Most companies consider lack of growth almost as good as shrinking market =´[
Yes, but lack of growth is inevitable, especially in markets like consumer electronics. Take color TV. By the end of the 80s, it was already at full saturation, with 95% of all households in the U.S. owning at least one. After that point, the only new sales were people buying a second (or third or fourth) set or replacing old models that stopped working, and sales levels ceased growing and leveled off. Same for major appliances. When these things were new, they were rapidly adopted and sales grew quickly. But now nearly every household has a refrigerator and an oven/stove, and as a result, real, meaningful sales growth stopped and leveled off because people only buy a new fridge or stove because they're a first-time buyer (i.e., someone who grew up, moved out of their parent's house, and got their own home they had to furnish themselves), or because they need to replace an old, broken machine, or because they might want a second one (like a fridge in the garage).
Of course, with some forms of consumer electronics sales volumes can be improved by continually making newer, fundamentally different, and qualitatively far better types of models that make the old ones obsolete, but the ability to do that depends on the rate of technological advancement. TVs went from black & white to color and finally to flat-panel HDTVs (and even 4K HD for videophiles and those willing to pay more for super-sharp picture), so that's really only three major "generations" for TV sets since the 1950s. Home video evolved more quickly, with VHS, then DVD, and now Blu-ray, but that's still only three "generations" of home video formats since the early 80s. But consoles, being computers, have evolved much more rapidly. With consoles, eventually any given system will start to have reduced sales as it reaches its saturation point after a few years, but by that point improved technology allows for newer, more advanced systems to replace the older system, starting the whole cycle all over again.
But even then growth in sales is not unlimited. You can't sell 200 million consoles in a country like the U.S., which has only 127 million households, because there simply aren't enough households willing and able to buy a console. As with any other consumer electronic item, everybody that wants one will have one, and you can't expand the share of the population that wants a particular type of gadget, meaning the only real growth that happens as a function of population growth. The only way the global console market will see new, meaningful growth is through emerging markets adopting consoles in larger numbers more comparable to the per capita sales we see in advanced economies like in the U.S. & Canada, Europe, Japan, etc. Most of the growth in the console market in the 90s was due to Europe finally adopting consoles en masse in Gen 5 with the PS1 after largely ignoring them in the 8-bit & 16-bit eras, and now the market needs other regions to adopt consoles in large quantities to produce more growth in the present. But even then, meaningful growth will eventually cease altogether.
Honestly, I think this obsession with growth needs to end. There are always limits to growth, and sooner or later anything and everything will hit them. The idea that anything can grow infinitely in a finite system is the philosophy of a cancer cell. It results in shitty business practices as companies seek to produce ever-large profits for their shareholders (and it also results in shitty fiscal and domestic policy from governments; see the push for natalist policies in nations worried that the lack of population growth will cause them to fall behind other nations, as if it were some race to have the world's largest GDP). The obsession with perpetual growth forces companies to come up with new strategies to produce growth, and when they reach the end of real, meaningful growth some of those methods start to get increasingly questionable. Planned obsolescence is one way, such as appliances being made more cheaply and lower quality and consequently having shorter lifespans than they used to, forcing people to buy them more frequently (many decades ago you could buy a Kenmore appliance from Sears and it would last you 20-30 years or more; meanwhile, it seems like newer appliances were built with gremlins preinstalled, and you're lucky if they last 10-15 years). Cable companies increased subscription fees and introduced a larger number of premium programming tiers. Obstacles are put in place to discourage people from repairing their devices, encouraging them to pay an authorized repairer or buy a newer model. There's the cessation of upgrades to and support for an older operating system, pushing people to buy the new OS. Sometimes you'll see what was once a one-time product purchase turned into a subscription-based service, thus getting a recurring payment from the consumer. Predatory monetization schemes have become a problem in video games. And many businesses in general will at the end of real growth cut wages & benefits, cut jobs, and do whatever they can to artificially inflate their profit margins, even if it results in the destruction of the business.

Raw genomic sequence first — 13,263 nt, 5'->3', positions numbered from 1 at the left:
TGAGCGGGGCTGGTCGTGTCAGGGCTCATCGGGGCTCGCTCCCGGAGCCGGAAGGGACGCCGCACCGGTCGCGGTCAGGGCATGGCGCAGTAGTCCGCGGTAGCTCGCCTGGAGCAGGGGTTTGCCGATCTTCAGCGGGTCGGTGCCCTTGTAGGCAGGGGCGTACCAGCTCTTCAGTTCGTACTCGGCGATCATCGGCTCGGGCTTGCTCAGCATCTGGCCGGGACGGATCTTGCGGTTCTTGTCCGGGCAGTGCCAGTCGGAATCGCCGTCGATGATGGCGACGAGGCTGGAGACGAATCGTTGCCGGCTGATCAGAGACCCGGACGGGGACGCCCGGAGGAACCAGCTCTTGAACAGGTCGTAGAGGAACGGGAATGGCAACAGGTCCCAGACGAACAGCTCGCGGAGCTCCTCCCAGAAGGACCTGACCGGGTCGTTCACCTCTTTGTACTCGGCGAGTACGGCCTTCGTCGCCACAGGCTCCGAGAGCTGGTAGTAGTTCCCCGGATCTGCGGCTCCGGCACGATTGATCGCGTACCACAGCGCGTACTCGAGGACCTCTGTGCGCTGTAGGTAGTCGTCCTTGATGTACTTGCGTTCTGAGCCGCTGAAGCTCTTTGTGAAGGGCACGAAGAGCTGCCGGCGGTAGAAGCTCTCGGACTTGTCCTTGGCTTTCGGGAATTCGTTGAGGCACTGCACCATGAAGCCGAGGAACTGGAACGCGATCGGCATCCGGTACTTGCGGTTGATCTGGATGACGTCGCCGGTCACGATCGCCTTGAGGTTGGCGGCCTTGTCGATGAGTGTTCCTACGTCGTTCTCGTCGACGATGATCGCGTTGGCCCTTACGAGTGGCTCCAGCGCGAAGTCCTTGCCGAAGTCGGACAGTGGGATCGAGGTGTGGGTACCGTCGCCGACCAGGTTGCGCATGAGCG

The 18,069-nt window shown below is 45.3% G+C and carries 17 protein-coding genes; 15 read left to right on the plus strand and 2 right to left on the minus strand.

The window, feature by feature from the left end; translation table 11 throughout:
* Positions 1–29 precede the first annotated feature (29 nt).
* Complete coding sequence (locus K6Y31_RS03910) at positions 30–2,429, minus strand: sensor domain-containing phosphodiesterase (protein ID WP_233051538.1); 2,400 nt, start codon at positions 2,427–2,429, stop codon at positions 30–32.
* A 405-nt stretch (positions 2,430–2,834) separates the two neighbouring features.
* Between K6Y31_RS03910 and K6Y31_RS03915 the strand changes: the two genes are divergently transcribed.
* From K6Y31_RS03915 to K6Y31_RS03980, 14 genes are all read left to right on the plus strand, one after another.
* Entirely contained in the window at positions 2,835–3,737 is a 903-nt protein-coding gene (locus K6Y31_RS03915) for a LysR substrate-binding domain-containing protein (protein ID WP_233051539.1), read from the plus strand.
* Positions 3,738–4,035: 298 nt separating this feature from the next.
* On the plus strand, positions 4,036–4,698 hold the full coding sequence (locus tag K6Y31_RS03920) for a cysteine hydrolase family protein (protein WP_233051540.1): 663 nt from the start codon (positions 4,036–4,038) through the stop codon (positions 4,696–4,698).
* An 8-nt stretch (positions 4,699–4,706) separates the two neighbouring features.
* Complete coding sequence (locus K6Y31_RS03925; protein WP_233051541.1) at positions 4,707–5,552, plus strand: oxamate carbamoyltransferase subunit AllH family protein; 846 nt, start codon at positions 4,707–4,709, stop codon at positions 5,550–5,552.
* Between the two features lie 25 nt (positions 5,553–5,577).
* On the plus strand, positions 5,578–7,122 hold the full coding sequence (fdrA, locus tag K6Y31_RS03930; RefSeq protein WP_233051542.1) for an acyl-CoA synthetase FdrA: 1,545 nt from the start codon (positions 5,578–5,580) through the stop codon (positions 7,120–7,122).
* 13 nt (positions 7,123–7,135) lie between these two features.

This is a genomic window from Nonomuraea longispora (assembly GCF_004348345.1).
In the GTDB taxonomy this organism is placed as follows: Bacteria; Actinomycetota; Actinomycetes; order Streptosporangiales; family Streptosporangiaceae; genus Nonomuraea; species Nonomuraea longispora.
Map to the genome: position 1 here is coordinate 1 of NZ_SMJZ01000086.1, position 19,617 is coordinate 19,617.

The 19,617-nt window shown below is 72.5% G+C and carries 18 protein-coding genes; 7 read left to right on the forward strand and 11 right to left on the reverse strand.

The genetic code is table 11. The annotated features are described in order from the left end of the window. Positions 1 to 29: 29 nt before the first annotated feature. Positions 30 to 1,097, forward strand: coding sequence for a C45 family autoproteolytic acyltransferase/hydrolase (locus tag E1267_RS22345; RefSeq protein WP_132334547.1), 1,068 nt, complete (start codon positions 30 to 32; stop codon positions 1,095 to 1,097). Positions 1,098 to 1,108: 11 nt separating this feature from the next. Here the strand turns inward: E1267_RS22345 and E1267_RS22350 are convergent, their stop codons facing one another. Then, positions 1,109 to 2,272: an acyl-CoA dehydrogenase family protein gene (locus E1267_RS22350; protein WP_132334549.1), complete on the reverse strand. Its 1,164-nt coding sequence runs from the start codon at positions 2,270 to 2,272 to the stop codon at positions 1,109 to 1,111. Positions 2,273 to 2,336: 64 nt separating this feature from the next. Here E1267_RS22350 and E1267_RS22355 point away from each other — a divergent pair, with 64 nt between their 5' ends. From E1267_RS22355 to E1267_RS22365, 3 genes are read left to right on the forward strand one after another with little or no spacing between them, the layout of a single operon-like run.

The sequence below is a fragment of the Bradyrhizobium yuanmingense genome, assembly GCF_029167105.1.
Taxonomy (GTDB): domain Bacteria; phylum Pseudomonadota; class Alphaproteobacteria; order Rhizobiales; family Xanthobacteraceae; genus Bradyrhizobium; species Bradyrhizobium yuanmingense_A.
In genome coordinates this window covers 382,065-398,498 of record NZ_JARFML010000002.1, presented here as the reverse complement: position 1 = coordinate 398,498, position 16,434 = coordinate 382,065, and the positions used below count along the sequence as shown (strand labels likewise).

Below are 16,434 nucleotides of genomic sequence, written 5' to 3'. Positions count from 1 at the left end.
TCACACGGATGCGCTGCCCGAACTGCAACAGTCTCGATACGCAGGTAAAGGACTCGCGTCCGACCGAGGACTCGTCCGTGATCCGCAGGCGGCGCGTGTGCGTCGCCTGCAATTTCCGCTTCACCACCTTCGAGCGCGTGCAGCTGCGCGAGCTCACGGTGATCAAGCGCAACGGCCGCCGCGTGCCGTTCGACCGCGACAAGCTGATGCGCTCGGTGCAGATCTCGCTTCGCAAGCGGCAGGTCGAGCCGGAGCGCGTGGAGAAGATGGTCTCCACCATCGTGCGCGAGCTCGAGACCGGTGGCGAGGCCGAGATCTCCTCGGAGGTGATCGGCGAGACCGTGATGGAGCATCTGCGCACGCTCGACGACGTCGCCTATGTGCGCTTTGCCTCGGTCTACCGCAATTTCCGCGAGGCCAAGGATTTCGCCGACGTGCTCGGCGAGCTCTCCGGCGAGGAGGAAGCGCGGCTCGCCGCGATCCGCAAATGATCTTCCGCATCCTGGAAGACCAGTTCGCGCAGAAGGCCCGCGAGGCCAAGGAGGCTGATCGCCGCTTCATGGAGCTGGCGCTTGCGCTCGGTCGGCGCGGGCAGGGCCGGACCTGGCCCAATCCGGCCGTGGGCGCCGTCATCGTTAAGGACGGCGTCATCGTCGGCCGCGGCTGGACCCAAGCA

The harsh reality is that infinite growth is not sustainable. As a certain obscure geology professor whose commentary I like to read said, "In the long run, every economic model that assumes unlimited future growth is a Ponzi scheme."